DougWantsALeaf wrote: ↑
Thu Dec 26, 2019 1:27 pm
I agree with you completely. I think time causes as much degradation as heavy hot usage.
I would say the only consistency is that very cold climates (like Yukon) seems to have slower rates of battery fade.
I am very excited to see how the 40 and 62 kW packs hold up. Additionally if the 2019 40 packs hold up better than the 2018 40 packs.
I just wish Nissan wanted to compete harder in the EV segment. I think we are witnessing a future business school case study in why leadership is critical to a company’s success.
Being part of LAB, the lack of new plug ins from Nissan is rather weird. I think it all boiled down to Nissan corporate strategy of expanding their gasser options was simply too strong for Andy Palmer and Ghosn to overcome. Palmer leaving is when the EV push seemingly kicked into a much lower gear. I think Ghosn just had too much opposition. However...
It seems obvious to me (5 LEAFs to compare makes my job easier than for most) that Nissan is improving yearly. It is the prototypical Japanese way; Slow steady tweaking. Toyota has been doing it for years and it works...for gassers. EVs being a much greater shift in ideology should have innovated faster but Nissan missed that fact. Toyota still hasn't figured it out. Improvements aren't always straightforward however due to the huge variety of driving experiences and need. This issue is complicated by the masses many who claim "just drive it" or "I plug it in as soon as i get home and my batteries are fine" w/o any other details, etc.
All this is simply mixing the "real" message we should be transmitting. Its quite ironic that we early adopters feel we won't be heard until there is a much greater acceptance by the general population but as more come on board, the message has become more confusing than ever. We have several people who make statements that can't possibly be true but each statement, no matter how outlandish, still sucks someone in.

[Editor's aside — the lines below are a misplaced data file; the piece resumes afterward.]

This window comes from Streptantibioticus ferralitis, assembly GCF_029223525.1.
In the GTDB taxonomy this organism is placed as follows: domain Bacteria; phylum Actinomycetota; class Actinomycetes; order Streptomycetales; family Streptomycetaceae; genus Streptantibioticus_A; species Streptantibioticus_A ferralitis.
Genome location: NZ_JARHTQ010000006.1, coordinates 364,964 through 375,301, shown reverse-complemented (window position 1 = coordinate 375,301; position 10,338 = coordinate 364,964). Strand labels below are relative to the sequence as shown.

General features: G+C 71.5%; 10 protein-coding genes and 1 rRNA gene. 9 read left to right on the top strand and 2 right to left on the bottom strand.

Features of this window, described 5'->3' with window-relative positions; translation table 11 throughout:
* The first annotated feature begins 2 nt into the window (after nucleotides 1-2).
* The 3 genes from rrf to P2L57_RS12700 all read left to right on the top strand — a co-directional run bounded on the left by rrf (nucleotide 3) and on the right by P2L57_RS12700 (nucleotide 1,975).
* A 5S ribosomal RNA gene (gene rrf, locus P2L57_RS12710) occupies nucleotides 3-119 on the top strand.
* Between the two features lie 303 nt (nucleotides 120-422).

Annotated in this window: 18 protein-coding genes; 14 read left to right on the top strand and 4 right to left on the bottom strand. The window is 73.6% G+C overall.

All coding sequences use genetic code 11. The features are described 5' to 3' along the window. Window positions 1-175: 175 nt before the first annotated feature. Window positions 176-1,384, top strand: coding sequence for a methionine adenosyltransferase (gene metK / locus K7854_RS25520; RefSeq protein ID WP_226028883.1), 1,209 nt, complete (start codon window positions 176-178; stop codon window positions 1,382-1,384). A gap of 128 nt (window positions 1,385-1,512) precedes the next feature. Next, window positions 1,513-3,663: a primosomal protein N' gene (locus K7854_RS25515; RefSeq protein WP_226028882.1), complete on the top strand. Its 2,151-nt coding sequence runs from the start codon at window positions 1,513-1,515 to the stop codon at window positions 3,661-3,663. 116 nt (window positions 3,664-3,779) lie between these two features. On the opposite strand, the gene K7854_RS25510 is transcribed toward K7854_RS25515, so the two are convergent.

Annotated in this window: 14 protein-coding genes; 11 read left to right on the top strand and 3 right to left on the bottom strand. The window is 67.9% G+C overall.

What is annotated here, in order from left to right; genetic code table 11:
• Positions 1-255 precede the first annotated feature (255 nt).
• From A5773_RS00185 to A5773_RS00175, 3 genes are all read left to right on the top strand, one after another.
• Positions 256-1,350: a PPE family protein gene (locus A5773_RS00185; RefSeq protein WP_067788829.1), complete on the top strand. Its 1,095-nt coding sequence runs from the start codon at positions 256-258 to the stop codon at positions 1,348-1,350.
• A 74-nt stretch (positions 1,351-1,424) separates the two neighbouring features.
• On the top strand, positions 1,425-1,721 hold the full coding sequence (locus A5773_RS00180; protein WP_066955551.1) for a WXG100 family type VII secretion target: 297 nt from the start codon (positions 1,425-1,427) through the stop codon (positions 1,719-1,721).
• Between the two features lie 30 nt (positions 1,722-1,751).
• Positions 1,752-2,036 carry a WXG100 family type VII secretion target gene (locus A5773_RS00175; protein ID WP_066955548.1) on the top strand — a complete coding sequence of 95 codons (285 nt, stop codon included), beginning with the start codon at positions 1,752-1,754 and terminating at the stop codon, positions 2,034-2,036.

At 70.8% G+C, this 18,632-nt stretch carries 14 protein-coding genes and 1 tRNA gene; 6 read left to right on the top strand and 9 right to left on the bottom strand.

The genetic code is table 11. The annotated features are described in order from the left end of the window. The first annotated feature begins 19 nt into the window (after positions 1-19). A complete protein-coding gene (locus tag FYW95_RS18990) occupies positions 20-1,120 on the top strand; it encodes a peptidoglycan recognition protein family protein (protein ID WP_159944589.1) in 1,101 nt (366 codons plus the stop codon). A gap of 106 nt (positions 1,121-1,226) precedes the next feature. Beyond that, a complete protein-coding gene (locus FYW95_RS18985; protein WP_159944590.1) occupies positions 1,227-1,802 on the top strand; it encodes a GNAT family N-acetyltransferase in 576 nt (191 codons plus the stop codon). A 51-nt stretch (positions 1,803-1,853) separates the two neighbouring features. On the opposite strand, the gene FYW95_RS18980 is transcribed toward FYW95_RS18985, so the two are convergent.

Now, the LEAF is hardly the best EV option out there but then again, all of them have pluses and minuses. Its all about what area you want to compromise. Now we will get a lot of arguments over this by people whose only bullet is quoting MSRP's, but the LEAF on a per mile basis, is one of the cheapest options out there. Bolt is cheap as well but has its own compromises, especially on its QC speed which I am still not quite understanding when it has TMS?? but slow Bolt charging speed in VERY mild winter temperatures is quite extreme as in like 50% of normal speed!
One of the BIG (if not the only) reason for me taking the big financial leap to the E Plus was charging speed. Soon, I will be on my own; free DC charging perks a thing of the past so its all about the cost per mile. This means more stops, shorter driving stints, etc. I will be investigating the viability of simply "driving below the knee" the knee being the point when the current starts dropping increasing my cost per kwh received.
I recently took a trip to test this a bit and got the somewhat expected (with a few surprises both good and bad) results which is simply more proof the E plus pack is a very large step forward from my 2018 40 kwh pack. Other than a 130 mile stretch with no DC charging (this means nearly NOTHING on the L2 side either!) Now The E Plus still has Rapidgate issues albeit not as much as the smaller 40 kwh pack and that should be obvious. Its bigger, has more modules, etc. It also seems to shed heat much better than my 40 kwh did.
Since it was Winter, we have range challenges (I averaged 3.5 miles/kwh for half the trip which is more than .5 kwh worse than normal for clear dry conditions in the low 40's) but speed "might" have been a factor. But Rapidgate/Icegate was what I was looking to quantify.
https://daveinolywa.blogspot.com/2019/1 ... -love.html
2011 SL; 44,598 mi, 87% SOH. 2013 S; 44,840 mi, 91% SOH. 2016 S30; 29,413 mi, 99% SOH. 2018 S; 25,185 mi, SOH 92.23%. 2019 S Plus; 25,047 mi, 92.12% SOH
My Blog; http://daveinolywa.blogspot.com
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